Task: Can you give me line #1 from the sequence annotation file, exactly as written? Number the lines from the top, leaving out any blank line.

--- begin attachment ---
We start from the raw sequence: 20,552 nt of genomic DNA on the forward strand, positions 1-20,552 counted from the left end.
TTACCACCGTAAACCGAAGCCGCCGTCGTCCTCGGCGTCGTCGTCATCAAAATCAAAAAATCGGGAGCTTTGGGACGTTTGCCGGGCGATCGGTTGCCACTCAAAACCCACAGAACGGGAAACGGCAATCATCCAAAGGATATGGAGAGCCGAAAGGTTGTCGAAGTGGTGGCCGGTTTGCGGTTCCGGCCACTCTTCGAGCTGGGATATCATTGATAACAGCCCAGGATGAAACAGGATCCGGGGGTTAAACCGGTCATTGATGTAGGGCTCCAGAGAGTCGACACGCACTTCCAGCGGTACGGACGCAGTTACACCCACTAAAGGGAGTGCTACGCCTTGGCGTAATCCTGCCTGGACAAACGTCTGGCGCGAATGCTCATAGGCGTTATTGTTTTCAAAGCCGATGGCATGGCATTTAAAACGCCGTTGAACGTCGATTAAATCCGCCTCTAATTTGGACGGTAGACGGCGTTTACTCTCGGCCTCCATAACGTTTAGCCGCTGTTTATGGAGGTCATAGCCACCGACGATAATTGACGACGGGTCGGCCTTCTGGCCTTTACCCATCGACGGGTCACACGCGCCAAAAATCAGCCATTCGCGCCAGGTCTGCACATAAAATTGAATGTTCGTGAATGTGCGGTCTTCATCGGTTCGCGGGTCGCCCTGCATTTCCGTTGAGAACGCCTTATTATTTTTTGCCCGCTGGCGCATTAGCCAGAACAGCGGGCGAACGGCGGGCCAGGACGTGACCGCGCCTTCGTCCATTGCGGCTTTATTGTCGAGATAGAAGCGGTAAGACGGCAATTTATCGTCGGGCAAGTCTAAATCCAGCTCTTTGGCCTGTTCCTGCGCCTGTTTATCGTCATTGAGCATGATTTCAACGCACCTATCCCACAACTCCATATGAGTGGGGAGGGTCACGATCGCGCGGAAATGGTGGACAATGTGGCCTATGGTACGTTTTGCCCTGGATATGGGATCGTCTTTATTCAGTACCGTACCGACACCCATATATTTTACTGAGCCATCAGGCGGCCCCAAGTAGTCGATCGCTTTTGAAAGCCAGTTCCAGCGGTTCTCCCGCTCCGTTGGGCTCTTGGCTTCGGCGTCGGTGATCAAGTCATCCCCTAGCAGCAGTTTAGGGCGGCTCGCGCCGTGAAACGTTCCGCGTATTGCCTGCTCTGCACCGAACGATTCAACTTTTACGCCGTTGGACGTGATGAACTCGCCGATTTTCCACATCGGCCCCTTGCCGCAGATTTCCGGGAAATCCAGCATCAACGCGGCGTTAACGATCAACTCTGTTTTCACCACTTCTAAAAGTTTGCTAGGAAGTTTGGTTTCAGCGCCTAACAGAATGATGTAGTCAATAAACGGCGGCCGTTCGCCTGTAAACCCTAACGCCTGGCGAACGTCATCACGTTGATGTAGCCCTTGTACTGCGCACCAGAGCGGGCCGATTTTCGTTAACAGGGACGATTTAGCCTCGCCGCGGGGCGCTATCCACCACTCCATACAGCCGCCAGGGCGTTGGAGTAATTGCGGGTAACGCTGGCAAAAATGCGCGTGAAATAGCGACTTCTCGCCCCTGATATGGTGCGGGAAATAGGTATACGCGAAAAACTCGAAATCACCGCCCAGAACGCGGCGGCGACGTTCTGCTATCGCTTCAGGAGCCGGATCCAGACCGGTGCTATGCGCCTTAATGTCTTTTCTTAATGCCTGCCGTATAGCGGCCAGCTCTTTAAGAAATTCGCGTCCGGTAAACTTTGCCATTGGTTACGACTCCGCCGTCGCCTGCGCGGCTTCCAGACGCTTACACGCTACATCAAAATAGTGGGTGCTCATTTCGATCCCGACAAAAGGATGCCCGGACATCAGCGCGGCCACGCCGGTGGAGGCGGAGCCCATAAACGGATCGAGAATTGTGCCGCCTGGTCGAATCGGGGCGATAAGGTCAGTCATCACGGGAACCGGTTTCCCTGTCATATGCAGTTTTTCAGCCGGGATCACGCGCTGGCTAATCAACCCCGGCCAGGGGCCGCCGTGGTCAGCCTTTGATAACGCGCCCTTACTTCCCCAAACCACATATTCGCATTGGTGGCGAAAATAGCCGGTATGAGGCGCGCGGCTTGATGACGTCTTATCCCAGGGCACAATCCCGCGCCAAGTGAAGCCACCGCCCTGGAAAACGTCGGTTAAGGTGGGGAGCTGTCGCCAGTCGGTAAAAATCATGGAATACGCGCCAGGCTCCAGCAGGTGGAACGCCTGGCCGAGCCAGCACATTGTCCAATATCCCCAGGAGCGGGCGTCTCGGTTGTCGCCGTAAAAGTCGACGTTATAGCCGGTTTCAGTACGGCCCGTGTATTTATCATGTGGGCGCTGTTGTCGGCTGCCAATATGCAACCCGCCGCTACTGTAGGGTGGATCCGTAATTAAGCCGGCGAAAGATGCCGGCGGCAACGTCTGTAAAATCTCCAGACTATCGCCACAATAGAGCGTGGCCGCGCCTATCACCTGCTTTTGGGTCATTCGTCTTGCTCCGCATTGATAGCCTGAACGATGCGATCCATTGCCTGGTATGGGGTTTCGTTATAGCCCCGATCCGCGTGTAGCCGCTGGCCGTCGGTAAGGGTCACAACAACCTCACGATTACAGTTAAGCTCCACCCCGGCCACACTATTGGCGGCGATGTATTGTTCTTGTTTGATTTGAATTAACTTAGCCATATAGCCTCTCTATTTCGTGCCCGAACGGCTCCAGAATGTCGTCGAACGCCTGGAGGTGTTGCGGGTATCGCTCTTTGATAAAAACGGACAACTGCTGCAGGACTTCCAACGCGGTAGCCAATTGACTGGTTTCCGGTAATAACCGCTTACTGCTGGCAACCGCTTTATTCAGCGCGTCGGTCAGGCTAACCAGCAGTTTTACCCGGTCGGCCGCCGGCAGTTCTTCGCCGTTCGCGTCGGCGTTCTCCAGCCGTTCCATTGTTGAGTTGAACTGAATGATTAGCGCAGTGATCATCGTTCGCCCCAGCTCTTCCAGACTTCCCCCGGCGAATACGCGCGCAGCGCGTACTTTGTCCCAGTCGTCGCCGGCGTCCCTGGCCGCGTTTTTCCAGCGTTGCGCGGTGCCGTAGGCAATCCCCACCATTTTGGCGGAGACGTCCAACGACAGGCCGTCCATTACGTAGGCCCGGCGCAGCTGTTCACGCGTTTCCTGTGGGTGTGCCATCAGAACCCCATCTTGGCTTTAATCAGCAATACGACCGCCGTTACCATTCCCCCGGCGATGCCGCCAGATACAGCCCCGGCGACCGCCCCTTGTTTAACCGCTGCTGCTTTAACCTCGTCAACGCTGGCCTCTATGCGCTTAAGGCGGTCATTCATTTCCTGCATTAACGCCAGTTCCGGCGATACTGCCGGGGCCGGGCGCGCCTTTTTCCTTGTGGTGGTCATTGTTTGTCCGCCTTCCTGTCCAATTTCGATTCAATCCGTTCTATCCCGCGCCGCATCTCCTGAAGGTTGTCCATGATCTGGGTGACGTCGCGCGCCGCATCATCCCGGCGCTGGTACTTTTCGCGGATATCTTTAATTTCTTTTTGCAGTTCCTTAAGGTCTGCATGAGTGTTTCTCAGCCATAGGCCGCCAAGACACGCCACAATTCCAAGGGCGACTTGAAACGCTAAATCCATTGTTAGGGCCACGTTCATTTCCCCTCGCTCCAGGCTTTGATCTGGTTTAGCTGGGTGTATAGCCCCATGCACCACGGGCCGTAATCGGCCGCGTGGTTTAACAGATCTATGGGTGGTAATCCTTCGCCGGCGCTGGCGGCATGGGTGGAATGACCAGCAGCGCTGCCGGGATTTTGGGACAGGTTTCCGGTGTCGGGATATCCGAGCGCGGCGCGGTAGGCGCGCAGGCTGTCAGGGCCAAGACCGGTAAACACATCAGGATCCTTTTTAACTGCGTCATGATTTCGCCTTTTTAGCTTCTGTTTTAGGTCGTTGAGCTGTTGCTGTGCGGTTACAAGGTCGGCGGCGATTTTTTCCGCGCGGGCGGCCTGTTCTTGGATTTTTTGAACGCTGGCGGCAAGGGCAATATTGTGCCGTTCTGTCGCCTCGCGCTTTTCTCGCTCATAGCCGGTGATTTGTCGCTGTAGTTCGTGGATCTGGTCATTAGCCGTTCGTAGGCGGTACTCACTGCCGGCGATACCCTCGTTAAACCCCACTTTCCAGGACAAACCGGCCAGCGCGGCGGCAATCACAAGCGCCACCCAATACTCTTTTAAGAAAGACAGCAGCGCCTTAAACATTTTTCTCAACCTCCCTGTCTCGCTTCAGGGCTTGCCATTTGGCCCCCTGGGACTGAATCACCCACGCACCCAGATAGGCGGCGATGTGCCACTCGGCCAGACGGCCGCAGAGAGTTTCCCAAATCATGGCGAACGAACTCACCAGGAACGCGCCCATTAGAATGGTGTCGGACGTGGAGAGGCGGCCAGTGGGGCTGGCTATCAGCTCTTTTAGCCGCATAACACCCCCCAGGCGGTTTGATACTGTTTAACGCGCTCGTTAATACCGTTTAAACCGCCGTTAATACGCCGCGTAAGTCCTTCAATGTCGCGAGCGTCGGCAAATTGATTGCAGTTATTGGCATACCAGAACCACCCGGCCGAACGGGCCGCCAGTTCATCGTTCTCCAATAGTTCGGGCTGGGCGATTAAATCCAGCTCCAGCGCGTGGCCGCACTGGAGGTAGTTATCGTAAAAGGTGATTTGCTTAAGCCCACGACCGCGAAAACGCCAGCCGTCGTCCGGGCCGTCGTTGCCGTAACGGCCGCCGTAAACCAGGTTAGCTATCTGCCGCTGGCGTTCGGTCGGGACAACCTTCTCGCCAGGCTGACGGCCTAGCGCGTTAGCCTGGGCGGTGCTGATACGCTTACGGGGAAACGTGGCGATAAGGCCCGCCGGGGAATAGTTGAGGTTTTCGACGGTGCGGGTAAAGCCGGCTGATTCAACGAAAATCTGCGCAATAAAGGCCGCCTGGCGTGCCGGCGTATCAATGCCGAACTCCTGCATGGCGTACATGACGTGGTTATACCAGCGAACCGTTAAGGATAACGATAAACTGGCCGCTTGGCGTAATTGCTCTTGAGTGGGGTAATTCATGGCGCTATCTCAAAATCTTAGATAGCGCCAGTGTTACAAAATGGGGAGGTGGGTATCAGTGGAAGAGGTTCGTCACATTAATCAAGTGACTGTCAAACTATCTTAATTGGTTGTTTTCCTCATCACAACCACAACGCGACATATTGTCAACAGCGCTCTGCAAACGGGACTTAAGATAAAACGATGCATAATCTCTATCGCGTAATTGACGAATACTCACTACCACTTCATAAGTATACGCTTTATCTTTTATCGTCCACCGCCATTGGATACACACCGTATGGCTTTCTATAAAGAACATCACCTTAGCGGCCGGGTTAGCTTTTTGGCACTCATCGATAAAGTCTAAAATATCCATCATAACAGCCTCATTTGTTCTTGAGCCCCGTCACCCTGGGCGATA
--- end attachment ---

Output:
We start from the raw sequence: 20,552 nt of genomic DNA on the forward strand, positions 1-20,552 counted from the left end.